> Location quotient of ancestry: 2.6
> Most unique ancestry: Indian
> Percentage of state residents identifying as Indian: 0.8%
> Share of U.S. Indian population living in state: 3.6%
Of the roughly 846,000 U.S. citizens who claim Indian ancestry, nearly 31,000 live in Alabama. While Alabama is home to larger populations of several other ancestries, including American Indian, Scotch Irish, and English, the share of citizens claiming Indian heritage is higher than it is across the rest of the country. Apart from Alabama, the other states with relatively high concentrations of people with Indian ancestry are contiguous. West Virginia, Kentucky, Missouri, Arkansas, and Oklahoma all have high relatively high concentrations of Indian residents.
> Location quotient of ancestry: 351.3
> Most unique ancestry: Eskimo
> Percentage of state residents identifying as Eskimo: 7.8%
> Share of U.S. Eskimo population living in state: 84.0%
Of the 60,830 Americans who claim Eskimo heritage, 84% live in Alaska. Some 51,107 Alaskans claim Eskimo ancestry, or 7.8% of the state’s total population. The name “Eskimo” is believed to mean “to net snowshoes.” While people of similar heritage outside of the United States prefer the Inuit designation, Eskimo is still commonly used in Alaska.
> Location quotient of ancestry: 6.4
> Most unique ancestry: Assyrian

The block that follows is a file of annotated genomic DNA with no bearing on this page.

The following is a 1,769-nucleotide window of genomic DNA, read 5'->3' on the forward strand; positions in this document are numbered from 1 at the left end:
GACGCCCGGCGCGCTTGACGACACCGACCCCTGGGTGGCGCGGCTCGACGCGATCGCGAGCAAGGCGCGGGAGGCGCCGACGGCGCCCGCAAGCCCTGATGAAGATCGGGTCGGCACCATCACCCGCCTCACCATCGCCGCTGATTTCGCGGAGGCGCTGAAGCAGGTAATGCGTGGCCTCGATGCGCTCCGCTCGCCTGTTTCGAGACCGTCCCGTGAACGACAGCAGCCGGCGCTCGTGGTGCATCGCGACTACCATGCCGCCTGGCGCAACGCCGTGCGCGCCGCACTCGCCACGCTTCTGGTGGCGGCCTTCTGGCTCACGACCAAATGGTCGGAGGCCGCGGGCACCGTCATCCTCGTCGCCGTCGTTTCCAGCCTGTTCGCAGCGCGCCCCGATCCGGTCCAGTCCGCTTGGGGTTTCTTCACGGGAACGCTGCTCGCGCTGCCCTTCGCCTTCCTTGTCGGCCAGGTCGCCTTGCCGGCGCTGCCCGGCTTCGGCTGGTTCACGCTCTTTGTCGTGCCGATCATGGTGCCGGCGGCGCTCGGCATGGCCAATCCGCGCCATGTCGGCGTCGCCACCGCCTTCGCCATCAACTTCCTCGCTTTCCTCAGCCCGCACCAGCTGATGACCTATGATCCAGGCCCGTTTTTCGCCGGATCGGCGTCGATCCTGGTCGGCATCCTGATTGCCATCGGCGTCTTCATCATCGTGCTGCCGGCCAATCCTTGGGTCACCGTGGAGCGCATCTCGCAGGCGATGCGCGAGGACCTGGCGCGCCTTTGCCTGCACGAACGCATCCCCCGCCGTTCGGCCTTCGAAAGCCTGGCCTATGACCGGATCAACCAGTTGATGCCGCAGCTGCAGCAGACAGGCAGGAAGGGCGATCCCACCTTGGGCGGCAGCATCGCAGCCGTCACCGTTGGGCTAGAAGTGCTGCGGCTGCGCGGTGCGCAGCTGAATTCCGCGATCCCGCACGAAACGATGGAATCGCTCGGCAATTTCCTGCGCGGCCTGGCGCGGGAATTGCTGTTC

> Percentage of state residents identifying as Assyrian: 0.1%
> Share of U.S. Assyrian population living in state: 13.5%
Although just 0.1% of Arizona residents identify as Assyrian, it is the most unique heritage in the state. America is home to just 38,626 Assyrians, and 13.5% of them live in Arizona. There were two large waves of Assyrian immigration to the United States from Turkey, Iran, and Iraq. The first occurred as World War I began and the second during the Middle East turmoil in the 1970s. Assyrian refugees relocated mostly to Chicago, Detroit, and Northern California, where some Assyrian American settlers had established communities before WWI. More recently, Assyrian American families — mostly those already living in the United States — have migrated to Arizona. Arizona is also home to relatively high concentrations of residents with Eritrean, Basque, and American Indian ancestry.
> Location quotient of ancestry: 5.1
> Most unique ancestry: Indian
> Percentage of state residents identifying as Indian: 1.6%
> Share of U.S. Indian population living in state: 4.3%
Roughly one-third of 1% of the American population identifies as Indian. In Arkansas, 1.6% of state residents claim Indian heritage, or about 4.3% of the roughly 846,000 Americans who identify as Indian. Arkansas is part of a chain of contiguous states that also have relatively high concentrations of residents identifying as Indian. Arkansas is also home to relatively highly concentrated populations of residents with Laotian ancestry and of American Indians.
> Location quotient of ancestry: 6.2
> Most unique ancestry: Fijian
> Percentage of state residents identifying as Fijian: 0.1%
> Share of U.S. Fijian population living in state: 79.2%
Nearly 80% of the roughly 22,900 Americans who claim Fijian heritage live in California. Despite the state’s relatively high share of Fijian residents, only 0.05% of California’s total population is Fijian. While more than 10 million Californians claim Mexican heritage, with a location quotient of 2.8, the state’s Mexican population is more in line with the country’s Mexican population. The only other state with a relatively high concentration of people with Fijian ancestry is Oregon, California’s neighbor to the north.
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